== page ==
First of all, it is important to note that you will need a healthy leaf. You will not be able to produce a new plant from a leaf that has fallen from your Pilea plant. This is for two reasons: one, if the leaf has fallen off, it is probably not healthy and two, you need to cut the trunk with the leaf as stated above.
Before taking the cutting, make sure you have a sharp knife, as you will want to make sure you can cut the tissue cleanly. Be sure to clean your knife before using it.
Find a large, healthy leaf for your cutting. Follow the petiole (or stalk) back to the main trunk and use your knife to get a small slice of the trunk at the base of the stalk, being careful not to cut too deep and potentially damage your mother Pilea. You will only need a small bit of trunk connected to your leaf to grow a new plant.
With any propagation technique, it is recommended to take several cuttings as not all of them will root. This will be the case even with the healthiest of leaves.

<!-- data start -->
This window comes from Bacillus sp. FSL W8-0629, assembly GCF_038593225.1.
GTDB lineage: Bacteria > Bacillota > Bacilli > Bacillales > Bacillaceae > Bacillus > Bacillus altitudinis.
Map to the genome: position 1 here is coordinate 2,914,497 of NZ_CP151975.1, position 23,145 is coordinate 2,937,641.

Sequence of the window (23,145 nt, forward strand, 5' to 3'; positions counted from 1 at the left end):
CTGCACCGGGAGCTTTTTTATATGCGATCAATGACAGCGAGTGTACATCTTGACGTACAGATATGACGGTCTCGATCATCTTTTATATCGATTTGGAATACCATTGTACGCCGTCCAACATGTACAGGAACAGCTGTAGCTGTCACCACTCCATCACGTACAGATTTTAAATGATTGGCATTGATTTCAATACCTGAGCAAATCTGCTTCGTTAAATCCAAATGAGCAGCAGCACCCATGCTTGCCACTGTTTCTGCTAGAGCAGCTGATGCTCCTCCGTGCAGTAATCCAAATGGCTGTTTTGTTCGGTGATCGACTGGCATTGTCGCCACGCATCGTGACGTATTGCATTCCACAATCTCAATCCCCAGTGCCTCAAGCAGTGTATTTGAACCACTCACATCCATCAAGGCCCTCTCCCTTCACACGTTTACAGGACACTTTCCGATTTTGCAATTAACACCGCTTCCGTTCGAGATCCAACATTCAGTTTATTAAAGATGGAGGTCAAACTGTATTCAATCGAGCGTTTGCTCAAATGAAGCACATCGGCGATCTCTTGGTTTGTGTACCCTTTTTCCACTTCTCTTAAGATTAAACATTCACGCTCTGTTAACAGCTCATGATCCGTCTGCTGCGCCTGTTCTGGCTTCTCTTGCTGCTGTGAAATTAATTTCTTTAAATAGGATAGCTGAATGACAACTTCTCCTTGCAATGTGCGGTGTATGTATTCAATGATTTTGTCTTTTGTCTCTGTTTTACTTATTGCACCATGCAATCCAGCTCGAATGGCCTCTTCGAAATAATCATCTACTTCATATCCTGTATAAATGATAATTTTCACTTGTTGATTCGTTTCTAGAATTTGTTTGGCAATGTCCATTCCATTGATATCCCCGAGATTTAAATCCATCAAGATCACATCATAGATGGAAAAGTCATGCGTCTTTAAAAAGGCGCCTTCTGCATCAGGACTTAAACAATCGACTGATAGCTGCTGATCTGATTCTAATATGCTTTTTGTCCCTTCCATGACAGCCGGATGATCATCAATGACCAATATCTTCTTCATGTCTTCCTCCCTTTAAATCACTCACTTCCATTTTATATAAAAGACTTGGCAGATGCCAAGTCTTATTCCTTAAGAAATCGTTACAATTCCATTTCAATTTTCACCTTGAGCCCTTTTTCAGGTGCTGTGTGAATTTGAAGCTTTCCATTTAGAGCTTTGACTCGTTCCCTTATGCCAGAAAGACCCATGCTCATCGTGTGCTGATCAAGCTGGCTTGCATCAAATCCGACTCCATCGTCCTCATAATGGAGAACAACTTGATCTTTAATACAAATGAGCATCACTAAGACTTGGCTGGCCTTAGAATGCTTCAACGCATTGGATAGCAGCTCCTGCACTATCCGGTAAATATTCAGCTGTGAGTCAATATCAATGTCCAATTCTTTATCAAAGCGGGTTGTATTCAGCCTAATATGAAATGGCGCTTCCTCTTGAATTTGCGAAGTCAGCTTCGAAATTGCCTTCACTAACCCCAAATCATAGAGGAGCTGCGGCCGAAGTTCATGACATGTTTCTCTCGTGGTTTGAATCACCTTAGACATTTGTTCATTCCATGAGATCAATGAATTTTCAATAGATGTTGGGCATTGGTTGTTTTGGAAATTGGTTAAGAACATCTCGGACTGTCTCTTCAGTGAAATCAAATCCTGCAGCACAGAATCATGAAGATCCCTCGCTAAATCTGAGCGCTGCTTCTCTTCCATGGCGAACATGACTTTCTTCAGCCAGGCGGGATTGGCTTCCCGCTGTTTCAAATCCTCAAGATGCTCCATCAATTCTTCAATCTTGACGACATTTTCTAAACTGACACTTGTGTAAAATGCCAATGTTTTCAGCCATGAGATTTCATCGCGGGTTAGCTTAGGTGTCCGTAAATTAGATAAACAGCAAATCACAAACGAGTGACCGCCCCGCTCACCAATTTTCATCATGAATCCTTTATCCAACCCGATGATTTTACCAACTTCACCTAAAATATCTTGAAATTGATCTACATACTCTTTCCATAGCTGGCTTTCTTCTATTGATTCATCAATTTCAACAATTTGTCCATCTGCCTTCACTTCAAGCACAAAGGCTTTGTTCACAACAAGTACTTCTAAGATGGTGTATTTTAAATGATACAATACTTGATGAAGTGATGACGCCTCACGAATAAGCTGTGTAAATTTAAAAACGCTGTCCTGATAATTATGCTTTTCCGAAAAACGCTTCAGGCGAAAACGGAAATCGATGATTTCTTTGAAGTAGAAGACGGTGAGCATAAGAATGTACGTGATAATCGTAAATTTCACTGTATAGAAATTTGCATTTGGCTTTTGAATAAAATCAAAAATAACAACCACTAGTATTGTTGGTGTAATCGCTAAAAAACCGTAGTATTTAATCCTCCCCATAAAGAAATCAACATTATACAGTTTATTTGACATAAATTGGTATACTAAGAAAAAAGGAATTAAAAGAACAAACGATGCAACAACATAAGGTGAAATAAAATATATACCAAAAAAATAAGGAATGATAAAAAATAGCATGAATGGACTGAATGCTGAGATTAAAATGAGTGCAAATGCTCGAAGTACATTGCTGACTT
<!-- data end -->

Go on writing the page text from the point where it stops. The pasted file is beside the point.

Root in Water
The next step is to root your cutting. For leaf propagation, I recommend rooting in water instead of directly in soil. To root your Pilea leaf, simply place the cutting into a small bottle of water. Be sure that only the trunk and base of the stalk are in the water, not the leaf itself.
It is important to regularly change your water. For your Pilea leaf propagation, the water should be changed at least once a week, or when you notice it looks dirty. Be gentle with your leaf while changing out the water as the small roots that will start to grow will be delicate.
Put your leaf in an area with bright indirect light. After a few weeks, you should notice roots starting to grow. Within a month or two, you will start to see a new pup (or plantlet) forming at the base of the leaf from the trunk cutting.